As a kid, I prayed every night before going to bed. Sometimes I prayed when I really desperately wanted something or was feeling unhappy. Praying made me feel like I was doing something when I didn’t know what to do.
I pretty much stopped praying at the same time that I stopped believing in God. Well, I did pray before I took my driving exam when I was eighteen. To maximize my chances I prayed to every god that I could think of. It was a close call, but I passed the exam.
Very recently I’ve run into the phenomenon of non-religious praying. It isn’t a new thing, but I’d never heard of it before. It means that people who don’t believe in God pray anyway. Some actually pray to God and others to some less well defined force such as the Universe. But why would you do that? Wouldn’t it be the same as if you tried to make a phone call using a banana? To someone that you don’t even think exists? In other words, wouldn’t it be madness?
Well, not necessarily. There is no doubt that prayer has many benefits. Saying grace before eating might increase our appreciation for food by reminding us of how lucky we are to receive it. Praying before bed might help us settle down. Some people recommend writing all your worries down before bed, and praying sounds like a similar process.
Prayer is obviously not like ordering take-out where you just place your order and fifteen minutes later walk out with your meal in the bag and ready to go. It’s more complicated than that. All religious systems make it obvious that praying merely increases the chances of your wishes coming true. God does what he wants, but if you pray, he might consider helping out. From an atheist’s perspective this is of course only supplying a convenient plan B to uphold faith in case the person is disappointed. It makes it impossible to establish the veracity of whether prayers are actually heard or not, and forces people to lean on blind faith alone. Any eventual prayers that were “heard” are used to strengthen the system.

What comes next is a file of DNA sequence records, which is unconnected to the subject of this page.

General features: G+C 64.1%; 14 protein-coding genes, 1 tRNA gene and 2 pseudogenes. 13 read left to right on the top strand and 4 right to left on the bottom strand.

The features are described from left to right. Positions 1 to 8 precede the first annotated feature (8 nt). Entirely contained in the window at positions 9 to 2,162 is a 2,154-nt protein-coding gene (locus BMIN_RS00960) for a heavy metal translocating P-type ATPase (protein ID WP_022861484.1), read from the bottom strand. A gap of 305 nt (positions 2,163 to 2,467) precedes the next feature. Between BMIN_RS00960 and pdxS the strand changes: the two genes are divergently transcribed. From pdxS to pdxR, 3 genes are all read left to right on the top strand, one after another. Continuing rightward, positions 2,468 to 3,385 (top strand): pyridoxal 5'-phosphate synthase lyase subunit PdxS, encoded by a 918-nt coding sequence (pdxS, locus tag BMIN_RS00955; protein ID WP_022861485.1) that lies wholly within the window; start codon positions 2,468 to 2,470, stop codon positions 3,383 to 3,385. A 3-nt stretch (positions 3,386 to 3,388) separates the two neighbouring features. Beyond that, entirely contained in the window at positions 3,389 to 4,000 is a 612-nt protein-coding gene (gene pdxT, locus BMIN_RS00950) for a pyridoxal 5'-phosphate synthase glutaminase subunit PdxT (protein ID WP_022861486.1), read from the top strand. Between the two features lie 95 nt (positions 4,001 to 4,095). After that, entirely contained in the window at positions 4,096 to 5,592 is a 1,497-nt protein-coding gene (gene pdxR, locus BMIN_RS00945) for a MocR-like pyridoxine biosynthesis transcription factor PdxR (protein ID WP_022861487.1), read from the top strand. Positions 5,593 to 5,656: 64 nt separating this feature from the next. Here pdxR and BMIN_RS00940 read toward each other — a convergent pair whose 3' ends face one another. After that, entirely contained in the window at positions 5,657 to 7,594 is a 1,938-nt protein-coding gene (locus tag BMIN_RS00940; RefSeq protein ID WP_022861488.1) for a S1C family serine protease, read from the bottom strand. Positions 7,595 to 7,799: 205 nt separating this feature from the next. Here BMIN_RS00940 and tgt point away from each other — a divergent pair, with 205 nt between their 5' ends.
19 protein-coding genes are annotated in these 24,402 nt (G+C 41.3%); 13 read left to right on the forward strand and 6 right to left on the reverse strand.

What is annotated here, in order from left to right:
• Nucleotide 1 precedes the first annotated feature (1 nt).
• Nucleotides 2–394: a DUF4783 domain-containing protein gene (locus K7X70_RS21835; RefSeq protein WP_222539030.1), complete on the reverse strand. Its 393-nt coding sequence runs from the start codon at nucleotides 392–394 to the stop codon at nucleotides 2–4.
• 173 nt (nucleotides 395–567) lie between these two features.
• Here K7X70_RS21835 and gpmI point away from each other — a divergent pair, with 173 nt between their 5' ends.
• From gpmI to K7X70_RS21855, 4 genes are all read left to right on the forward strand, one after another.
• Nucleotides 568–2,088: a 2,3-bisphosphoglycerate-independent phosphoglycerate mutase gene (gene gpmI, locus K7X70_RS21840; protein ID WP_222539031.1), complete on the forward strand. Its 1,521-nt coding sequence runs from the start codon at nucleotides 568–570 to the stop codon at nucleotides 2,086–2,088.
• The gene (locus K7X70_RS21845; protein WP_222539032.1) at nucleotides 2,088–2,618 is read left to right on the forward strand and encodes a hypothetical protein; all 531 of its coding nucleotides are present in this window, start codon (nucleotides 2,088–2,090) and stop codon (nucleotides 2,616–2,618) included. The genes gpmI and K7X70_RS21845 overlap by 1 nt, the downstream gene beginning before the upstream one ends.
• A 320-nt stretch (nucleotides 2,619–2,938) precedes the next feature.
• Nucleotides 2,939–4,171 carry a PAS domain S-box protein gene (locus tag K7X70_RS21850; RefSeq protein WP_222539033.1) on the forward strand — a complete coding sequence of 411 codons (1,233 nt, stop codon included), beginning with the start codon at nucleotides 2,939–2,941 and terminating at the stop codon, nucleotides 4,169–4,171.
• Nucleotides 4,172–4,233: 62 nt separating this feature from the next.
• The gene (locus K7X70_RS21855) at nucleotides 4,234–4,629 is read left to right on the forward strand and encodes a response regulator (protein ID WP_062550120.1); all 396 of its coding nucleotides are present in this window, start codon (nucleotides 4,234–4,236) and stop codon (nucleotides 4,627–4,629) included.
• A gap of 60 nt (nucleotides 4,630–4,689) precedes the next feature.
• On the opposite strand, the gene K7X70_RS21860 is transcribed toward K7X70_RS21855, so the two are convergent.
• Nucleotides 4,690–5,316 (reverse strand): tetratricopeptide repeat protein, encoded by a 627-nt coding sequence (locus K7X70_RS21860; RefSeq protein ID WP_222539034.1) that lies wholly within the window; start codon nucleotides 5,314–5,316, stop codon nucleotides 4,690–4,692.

For reasons above and others, I don’t believe in God but I do believe that the act of believing is somehow beneficial. There is plenty of evidence for the effect that belief can have on healing from disease. Positive thinking and belief that things are going to get better might be the very phenomena behind the placebo effect. Could prayer be just another manifestation of the placebo effect? Could it intensify our ability to change by strengthening our volition and instilling a positive mood?
Believe and it shall be granted to you. Without belief few difficult things are possible. Praying can increase your belief in success, which is what you need to keep on working towards your goals. It can help you keep your eyes on the prize since concentrating on what you need helps focus your thoughts on the thing that you are hoping to happen. Praying can help you overcome obstacles by keeping you strong. Praying can increase and help uphold positive mood, which is conducive to success.
The prayers that I’ve been talking about here are selfish prayers. The way I see it, prayer might have some effect if the person is praying for something that that person can influence. I don’t believe that praying for others, unless it somehow leads to you taking action on their behalf, could help them. The study behind this link has come to the same conclusion. On the other hand, there are other studies that show that prayer and religious practices in general are healthy and have a positive effect on longevity. There are probably many methodical shortcomings with these studies, but I’ll leave them alone for now.
I don’t think I’ll be starting praying, at least not regularly. It does feel silly when I don’t believe there is anyone at the receiving end. But if I try it and it feels good, why not? Think of it as a form of meditation.
What do you think? Should even atheists engage in some kind of prayer? Do you pray and has it helped you somehow?